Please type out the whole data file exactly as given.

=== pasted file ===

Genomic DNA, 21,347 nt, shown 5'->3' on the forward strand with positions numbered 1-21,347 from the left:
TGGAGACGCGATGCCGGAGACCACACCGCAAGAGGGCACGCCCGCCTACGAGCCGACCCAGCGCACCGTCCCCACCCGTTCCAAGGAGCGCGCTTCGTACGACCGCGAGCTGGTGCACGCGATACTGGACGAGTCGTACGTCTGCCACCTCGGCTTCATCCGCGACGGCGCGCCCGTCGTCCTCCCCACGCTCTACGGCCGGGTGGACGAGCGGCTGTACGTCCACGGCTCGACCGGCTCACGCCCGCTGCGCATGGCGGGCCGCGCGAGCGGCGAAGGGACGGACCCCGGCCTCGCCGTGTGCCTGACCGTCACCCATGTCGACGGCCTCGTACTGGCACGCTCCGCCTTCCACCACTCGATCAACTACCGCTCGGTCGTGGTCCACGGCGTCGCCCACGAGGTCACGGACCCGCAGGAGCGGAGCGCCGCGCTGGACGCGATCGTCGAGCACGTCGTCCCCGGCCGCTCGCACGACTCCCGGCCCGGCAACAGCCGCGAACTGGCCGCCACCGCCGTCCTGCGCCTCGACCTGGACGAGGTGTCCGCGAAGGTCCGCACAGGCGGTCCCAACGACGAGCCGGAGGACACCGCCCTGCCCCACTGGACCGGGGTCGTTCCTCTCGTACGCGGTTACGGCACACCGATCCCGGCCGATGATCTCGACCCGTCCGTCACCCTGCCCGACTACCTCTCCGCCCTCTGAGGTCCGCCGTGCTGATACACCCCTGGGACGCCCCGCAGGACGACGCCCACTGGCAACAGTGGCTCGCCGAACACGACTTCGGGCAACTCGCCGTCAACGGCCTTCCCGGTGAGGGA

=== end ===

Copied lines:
Genomic DNA, 21,347 nt, shown 5'->3' on the forward strand with positions numbered 1-21,347 from the left:
TGGAGACGCGATGCCGGAGACCACACCGCAAGAGGGCACGCCCGCCTACGAGCCGACCCAGCGCACCGTCCCCACCCGTTCCAAGGAGCGCGCTTCGTACGACCGCGAGCTGGTGCACGCGATACTGGACGAGTCGTACGTCTGCCACCTCGGCTTCATCCGCGACGGCGCGCCCGTCGTCCTCCCCACGCTCTACGGCCGGGTGGACGAGCGGCTGTACGTCCACGGCTCGACCGGCTCACGCCCGCTGCGCATGGCGGGCCGCGCGAGCGGCGAAGGGACGGACCCCGGCCTCGCCGTGTGCCTGACCGTCACCCATGTCGACGGCCTCGTACTGGCACGCTCCGCCTTCCACCACTCGATCAACTACCGCTCGGTCGTGGTCCACGGCGTCGCCCACGAGGTCACGGACCCGCAGGAGCGGAGCGCCGCGCTGGACGCGATCGTCGAGCACGTCGTCCCCGGCCGCTCGCACGACTCCCGGCCCGGCAACAGCCGCGAACTGGCCGCCACCGCCGTCCTGCGCCTCGACCTGGACGAGGTGTCCGCGAAGGTCCGCACAGGCGGTCCCAACGACGAGCCGGAGGACACCGCCCTGCCCCACTGGACCGGGGTCGTTCCTCTCGTACGCGGTTACGGCACACCGATCCCGGCCGATGATCTCGACCCGTCCGTCACCCTGCCCGACTACCTCTCCGCCCTCTGAGGTCCGCCGTGCTGATACACCCCTGGGACGCCCCGCAGGACGACGCCCACTGGCAACAGTGGCTCGCCGAACACGACTTCGGGCAACTCGCCGTCAACGGCCTTCCCGGTGAGGGA